Artificial intelligent agents in the direct control class usually focus on managing estimation of traffic in a particular road network for controlling traffic lights, analyzing the traffic demand for a particular route, and on qualitative predictions of route demands (rush hour) and bottlenecks that could form. On the other hand, the indirect control class agents usually focus  on climate predictions and using the direct control agents information to alert the drivers.

Palmistry Ball

Palmistry Ball is a maze palm reader that lives in your hand through projection mapping. In every level you will need to roll the ball into the white finger. Only one finger will be white every turn, while the others will control your four main hand lines: “heart”, “head”, “life”, and “fate”. These lines will act as walls in your quest to take the ball to the white finger. Succeed in taking it and proceed to the next level of your Palmistry reading. You need to be careful with your hand movements. If the ball falls off your hand, you will have to re start that level.


After the show I also did a second way of visualizing the game by removing the hand and just showing the white finger, the ball and the lines. After play-testing both types of visualization i learned that both are very interesting to play with and create a different experience.


I got inspired to do this project by Golan. He initially pitched me the idea of doing a game on the hand. After seen how cool projection mapping in the hand looked, I designed 3 different games and chose the best suitable for the project.  I learned a lot about mapping. I have always wanted to do something with projection mapping but never had the chance. This project was perfect to get my hands into mapping and I realize how fun and the amount of possibilities it has in entertainment.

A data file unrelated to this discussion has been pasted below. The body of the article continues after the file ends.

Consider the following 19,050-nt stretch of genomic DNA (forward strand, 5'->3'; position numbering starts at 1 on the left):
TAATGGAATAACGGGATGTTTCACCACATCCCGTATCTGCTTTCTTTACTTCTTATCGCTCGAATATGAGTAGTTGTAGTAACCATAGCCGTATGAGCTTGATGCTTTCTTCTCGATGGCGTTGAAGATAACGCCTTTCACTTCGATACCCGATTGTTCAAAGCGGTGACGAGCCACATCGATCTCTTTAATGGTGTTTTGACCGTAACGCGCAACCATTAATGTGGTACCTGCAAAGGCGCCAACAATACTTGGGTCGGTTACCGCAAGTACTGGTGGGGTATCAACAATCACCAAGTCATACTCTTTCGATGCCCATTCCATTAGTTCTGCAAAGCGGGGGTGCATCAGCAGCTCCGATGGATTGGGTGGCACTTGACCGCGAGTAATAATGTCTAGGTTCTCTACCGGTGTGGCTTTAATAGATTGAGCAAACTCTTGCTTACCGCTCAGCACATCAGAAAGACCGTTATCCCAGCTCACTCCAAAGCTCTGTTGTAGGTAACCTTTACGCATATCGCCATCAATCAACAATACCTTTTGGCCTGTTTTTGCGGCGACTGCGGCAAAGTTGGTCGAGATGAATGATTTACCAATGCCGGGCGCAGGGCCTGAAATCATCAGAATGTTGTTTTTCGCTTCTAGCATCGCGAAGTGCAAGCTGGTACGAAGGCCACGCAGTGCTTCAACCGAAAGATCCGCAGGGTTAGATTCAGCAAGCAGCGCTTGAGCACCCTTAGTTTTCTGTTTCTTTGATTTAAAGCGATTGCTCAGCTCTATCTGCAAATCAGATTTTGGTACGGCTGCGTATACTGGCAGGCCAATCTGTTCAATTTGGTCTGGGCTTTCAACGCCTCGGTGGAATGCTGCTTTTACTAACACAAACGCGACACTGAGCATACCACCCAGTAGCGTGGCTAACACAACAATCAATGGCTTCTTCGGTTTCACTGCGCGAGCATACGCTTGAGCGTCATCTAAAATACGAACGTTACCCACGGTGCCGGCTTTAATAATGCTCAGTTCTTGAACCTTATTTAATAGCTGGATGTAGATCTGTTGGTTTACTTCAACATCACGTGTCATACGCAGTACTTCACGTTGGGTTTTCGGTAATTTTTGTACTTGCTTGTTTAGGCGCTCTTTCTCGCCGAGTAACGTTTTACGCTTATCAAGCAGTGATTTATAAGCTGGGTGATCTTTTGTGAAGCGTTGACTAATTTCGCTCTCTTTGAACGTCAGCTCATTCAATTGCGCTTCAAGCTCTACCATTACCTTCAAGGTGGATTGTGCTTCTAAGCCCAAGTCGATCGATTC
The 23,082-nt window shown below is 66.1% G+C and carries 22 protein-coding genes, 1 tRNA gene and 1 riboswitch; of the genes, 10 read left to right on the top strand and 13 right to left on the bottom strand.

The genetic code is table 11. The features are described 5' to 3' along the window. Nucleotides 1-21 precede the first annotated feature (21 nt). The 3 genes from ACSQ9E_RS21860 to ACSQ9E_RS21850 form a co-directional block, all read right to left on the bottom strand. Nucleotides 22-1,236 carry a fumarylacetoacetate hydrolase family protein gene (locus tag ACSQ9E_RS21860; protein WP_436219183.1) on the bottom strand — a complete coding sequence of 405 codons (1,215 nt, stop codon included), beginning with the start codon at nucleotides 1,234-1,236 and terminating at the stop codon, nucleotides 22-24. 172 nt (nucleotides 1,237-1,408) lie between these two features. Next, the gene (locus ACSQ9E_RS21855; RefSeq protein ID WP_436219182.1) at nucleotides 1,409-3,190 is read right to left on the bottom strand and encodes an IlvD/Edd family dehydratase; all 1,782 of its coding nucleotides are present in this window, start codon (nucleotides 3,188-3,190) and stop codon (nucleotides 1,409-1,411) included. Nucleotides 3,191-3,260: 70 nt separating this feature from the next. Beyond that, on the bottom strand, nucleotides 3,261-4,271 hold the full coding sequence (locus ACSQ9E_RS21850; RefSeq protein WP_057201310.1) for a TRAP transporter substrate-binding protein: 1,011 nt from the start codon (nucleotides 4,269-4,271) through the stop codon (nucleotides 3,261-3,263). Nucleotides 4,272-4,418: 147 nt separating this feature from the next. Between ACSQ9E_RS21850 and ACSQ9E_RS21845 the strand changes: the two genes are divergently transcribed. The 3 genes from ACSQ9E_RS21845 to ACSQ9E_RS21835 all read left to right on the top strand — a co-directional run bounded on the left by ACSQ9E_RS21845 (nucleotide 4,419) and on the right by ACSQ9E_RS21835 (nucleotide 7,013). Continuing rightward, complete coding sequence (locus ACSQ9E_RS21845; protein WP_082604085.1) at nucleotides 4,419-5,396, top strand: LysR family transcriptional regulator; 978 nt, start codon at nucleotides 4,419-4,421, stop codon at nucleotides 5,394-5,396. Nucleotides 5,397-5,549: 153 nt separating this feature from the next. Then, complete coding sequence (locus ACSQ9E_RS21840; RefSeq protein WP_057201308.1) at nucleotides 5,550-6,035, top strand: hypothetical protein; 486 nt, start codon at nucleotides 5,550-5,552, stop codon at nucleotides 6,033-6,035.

Hand Projection Mapping

After finishing my initial capstone prototype I wasn’t to happy with it because even though it worked very nice, it was to boring for my taste. So i decided to spin it off into something crazier.

A game that will live in your hand through projection mapping.




Calibrating the hand has two main stages. Aggregating the right amount of points and then shifting the camera. To aggregate the points needed to successfully map your hand with the projector we need to save the 3D point of the leap motions index finger and the 2D point of where the mouse thinks that index finger is. In the image bellow you can see the calibration process.


This image shows what happens when you don’t aggregate the points correctly. The image will be offset from your hand.



In contrast, this images show how it looks in OF when  you have successfully calibrated the hand projections.

good_calibration_2 good_calibration_3

Women’s USOPEN – visualization

USOPEN Women’s Twitter Popularity -webGL/Three.js


Live App:

I am a big tennis fan and decided to see if the tweets a player gets in a game reflects in the persons performance. In other words, I wanted to see if the fans were tweeting players hopes up (or down) and predicting the outcome. many interesting patterns were found, which made me very happy! 🙂

I initially tried to use Tamboo but couldn’t use it because Twitter API only allows you to get tweets that are 30 days old. Given that the USOPEN had been a couple of months back I did a parser to parse “Topsy”. After finishing my parser, I had to parse the data multiple times to get all (or almost all) the tweets one player got during the day of her game. It took a  long time…